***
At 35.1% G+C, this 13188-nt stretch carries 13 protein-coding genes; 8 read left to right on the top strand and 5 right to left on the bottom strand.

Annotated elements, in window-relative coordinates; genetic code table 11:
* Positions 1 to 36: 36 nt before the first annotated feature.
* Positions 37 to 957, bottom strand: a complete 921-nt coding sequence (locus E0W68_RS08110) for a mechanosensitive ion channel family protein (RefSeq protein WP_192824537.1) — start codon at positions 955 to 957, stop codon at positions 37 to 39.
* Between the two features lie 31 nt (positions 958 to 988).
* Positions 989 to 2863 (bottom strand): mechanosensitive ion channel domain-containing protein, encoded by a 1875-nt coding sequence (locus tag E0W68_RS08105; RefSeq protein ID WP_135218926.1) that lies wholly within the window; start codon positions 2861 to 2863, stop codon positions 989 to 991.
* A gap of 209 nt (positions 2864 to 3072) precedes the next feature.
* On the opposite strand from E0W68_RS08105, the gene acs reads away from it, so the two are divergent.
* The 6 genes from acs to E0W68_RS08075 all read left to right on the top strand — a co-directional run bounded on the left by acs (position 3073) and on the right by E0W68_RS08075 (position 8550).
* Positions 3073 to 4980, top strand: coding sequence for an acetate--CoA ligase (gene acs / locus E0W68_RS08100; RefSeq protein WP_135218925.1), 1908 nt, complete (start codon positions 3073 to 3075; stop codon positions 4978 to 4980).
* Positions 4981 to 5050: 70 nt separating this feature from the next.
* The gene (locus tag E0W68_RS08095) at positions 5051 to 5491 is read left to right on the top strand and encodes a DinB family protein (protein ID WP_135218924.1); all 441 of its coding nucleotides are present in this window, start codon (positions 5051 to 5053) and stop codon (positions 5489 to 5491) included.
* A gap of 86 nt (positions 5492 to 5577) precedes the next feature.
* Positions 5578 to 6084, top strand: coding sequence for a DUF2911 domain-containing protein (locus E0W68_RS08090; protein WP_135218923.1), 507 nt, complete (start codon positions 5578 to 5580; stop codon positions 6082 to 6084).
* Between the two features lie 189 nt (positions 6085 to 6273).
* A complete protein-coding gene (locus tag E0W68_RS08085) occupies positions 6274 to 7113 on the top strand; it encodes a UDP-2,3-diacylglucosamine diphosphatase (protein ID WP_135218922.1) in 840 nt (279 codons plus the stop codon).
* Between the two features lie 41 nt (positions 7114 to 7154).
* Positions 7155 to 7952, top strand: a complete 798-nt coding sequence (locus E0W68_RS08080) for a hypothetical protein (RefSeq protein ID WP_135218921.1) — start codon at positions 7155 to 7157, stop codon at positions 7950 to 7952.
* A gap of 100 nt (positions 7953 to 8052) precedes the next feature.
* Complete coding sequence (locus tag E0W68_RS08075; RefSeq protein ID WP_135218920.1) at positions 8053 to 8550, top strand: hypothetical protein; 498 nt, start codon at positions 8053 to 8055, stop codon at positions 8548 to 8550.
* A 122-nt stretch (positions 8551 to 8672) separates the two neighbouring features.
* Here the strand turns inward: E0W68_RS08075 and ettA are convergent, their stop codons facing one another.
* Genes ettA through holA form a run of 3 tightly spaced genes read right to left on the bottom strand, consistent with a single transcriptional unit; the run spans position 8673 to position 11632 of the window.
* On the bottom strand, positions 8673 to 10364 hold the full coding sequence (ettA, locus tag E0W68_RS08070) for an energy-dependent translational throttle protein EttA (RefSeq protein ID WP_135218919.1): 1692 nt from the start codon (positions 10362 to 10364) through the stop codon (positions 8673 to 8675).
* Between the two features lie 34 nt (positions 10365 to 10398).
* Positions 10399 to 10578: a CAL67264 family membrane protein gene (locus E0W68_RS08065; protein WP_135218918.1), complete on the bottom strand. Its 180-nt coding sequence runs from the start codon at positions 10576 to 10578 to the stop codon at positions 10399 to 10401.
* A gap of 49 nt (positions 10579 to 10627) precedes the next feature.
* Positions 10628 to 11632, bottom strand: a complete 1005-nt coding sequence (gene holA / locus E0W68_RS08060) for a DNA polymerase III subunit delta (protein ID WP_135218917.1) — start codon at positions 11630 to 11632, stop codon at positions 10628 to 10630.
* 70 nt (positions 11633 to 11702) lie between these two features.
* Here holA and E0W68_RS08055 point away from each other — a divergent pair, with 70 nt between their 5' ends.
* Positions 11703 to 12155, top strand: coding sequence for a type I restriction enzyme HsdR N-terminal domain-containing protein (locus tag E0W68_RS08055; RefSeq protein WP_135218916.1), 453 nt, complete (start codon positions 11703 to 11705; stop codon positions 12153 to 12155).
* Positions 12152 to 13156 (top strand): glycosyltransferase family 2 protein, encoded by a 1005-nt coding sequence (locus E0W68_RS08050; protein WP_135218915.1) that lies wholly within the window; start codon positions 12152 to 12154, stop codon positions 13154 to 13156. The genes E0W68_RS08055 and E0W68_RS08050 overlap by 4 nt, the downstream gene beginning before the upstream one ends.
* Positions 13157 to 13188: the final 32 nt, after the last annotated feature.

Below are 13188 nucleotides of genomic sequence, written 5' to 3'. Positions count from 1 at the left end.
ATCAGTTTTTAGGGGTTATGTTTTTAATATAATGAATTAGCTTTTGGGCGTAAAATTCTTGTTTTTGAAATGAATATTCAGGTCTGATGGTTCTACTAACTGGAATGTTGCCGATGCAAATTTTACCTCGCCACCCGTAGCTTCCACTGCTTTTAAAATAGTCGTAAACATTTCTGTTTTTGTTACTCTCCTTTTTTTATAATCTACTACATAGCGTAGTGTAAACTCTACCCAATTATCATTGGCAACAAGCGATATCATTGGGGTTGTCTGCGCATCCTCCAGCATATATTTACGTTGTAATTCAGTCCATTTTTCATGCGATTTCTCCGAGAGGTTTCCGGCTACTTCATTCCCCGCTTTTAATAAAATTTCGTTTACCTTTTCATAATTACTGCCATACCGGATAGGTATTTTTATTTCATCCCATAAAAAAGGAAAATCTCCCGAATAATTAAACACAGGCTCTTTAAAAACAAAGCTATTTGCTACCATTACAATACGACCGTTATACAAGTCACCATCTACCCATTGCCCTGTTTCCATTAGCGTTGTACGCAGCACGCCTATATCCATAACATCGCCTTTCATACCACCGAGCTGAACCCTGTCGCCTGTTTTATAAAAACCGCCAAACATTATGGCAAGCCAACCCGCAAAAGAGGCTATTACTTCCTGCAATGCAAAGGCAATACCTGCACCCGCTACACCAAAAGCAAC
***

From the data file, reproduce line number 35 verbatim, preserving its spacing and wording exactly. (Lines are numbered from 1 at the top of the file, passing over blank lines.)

ATCAGTTTTTAGGGGTTATGTTTTTAATATAATGAATTAGCTTTTGGGCGTAAAATTCTTGTTTTTGAAATGAATATTCAGGTCTGATGGTTCTACTAACTGGAATGTTGCCGATGCAAATTTTACCTCGCCACCCGTAGCTTCCACTGCTTTTAAAATAGTCGTAAACATTTCTGTTTTTGTTACTCTCCTTTTTTTATAATCTACTACATAGCGTAGTGTAAACTCTACCCAATTATCATTGGCAACAAGCGATATCATTGGGGTTGTCTGCGCATCCTCCAGCATATATTTACGTTGTAATTCAGTCCATTTTTCATGCGATTTCTCCGAGAGGTTTCCGGCTACTTCATTCCCCGCTTTTAATAAAATTTCGTTTACCTTTTCATAATTACTGCCATACCGGATAGGTATTTTTATTTCATCCCATAAAAAAGGAAAATCTCCCGAATAATTAAACACAGGCTCTTTAAAAACAAAGCTATTTGCTACCATTACAATACGACCGTTATACAAGTCACCATCTACCCATTGCCCTGTTTCCATTAGCGTTGTACGCAGCACGCCTATATCCATAACATCGCCTTTCATACCACCGAGCTGAACCCTGTCGCCTGTTTTATAAAAACCGCCAAACATTATGGCAAGCCAACCCGCAAAAGAGGCTATTACTTCCTGCAATGCAAAGGCAATACCTGCACCCGCTACACCAAAAGCAAC